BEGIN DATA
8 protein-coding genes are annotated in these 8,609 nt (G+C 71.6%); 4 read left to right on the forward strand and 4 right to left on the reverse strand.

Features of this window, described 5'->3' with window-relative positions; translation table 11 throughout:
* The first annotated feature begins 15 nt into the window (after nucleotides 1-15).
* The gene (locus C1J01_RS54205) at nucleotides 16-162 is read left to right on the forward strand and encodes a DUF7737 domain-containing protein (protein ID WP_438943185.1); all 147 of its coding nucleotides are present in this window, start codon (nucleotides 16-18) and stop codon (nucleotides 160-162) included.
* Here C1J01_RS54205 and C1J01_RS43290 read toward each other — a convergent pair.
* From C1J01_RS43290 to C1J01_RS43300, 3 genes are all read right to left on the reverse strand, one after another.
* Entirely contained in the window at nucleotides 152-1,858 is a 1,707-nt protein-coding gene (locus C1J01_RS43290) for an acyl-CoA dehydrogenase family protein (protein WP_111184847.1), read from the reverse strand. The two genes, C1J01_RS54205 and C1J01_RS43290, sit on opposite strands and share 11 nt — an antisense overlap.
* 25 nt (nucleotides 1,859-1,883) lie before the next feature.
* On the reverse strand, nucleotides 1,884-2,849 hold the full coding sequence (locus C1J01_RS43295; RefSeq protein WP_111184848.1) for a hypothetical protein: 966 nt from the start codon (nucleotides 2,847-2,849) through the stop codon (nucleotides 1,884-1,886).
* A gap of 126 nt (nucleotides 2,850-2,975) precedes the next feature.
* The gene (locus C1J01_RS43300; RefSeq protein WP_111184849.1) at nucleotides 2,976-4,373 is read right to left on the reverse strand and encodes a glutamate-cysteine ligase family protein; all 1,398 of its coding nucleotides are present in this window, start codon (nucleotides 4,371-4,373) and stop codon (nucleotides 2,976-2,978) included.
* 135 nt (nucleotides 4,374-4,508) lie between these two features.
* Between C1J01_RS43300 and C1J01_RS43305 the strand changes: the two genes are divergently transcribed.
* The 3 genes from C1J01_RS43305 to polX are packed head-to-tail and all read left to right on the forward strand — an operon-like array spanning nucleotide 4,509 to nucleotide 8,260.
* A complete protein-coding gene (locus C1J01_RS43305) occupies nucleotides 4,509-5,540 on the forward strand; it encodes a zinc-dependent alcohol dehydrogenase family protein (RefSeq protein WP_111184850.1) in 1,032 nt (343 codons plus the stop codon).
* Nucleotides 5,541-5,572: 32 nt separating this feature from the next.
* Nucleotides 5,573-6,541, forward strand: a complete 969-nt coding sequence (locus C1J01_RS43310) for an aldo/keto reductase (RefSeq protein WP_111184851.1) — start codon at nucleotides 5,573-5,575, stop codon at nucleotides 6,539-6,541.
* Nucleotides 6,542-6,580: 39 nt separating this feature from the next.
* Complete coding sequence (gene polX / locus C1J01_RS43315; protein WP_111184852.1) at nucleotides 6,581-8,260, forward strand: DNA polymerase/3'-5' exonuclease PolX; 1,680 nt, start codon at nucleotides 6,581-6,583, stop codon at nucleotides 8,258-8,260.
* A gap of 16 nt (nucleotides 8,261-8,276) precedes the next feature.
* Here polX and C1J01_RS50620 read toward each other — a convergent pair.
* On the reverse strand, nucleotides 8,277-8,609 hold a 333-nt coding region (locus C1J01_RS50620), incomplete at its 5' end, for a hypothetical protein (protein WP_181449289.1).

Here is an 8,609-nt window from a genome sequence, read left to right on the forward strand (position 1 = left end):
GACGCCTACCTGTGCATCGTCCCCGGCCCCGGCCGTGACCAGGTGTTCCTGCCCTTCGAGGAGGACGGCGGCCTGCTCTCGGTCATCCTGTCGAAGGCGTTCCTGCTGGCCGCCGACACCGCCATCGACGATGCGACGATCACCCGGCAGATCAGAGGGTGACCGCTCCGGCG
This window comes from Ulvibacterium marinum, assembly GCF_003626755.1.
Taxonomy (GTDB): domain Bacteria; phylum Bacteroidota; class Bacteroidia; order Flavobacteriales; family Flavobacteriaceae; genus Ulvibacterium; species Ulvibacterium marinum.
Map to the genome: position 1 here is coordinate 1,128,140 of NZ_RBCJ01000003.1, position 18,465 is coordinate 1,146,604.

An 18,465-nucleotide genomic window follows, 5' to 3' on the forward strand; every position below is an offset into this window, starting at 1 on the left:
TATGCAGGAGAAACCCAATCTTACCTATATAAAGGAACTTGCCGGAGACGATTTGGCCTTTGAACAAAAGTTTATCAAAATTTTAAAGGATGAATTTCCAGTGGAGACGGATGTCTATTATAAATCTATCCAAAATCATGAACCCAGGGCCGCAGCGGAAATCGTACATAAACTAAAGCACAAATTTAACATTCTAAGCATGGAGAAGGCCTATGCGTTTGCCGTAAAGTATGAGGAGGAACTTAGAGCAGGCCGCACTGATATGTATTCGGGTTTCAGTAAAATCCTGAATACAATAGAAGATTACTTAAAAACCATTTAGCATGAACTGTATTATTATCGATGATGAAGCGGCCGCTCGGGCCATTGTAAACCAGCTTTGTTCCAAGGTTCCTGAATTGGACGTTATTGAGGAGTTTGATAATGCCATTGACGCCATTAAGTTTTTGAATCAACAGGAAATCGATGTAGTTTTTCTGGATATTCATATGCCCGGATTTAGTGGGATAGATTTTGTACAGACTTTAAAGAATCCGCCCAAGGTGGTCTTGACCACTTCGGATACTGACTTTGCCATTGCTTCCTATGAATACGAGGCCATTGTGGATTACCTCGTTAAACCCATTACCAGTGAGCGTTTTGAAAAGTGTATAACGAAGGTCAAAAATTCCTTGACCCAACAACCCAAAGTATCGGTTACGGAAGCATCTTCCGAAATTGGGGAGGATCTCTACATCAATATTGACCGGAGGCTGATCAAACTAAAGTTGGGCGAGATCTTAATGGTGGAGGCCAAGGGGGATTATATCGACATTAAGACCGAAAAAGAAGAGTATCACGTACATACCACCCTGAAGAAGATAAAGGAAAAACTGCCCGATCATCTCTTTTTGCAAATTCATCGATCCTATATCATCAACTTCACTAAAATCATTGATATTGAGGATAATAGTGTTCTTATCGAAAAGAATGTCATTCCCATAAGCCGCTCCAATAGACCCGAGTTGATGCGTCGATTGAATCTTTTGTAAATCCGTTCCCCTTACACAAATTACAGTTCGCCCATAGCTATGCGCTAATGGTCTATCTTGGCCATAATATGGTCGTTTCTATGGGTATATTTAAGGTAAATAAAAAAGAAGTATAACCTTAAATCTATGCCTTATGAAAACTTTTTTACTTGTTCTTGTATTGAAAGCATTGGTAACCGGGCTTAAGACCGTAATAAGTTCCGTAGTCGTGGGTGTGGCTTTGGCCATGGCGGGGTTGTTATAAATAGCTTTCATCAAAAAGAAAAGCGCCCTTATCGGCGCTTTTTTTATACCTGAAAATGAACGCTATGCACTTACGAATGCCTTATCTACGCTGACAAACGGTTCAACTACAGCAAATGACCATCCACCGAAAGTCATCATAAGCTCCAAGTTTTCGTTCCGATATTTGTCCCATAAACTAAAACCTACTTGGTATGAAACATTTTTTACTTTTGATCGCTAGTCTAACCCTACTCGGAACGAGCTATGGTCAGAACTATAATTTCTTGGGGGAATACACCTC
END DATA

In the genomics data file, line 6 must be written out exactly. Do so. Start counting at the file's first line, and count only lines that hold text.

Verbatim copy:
* From C1J01_RS43290 to C1J01_RS43300, 3 genes are all read right to left on the reverse strand, one after another.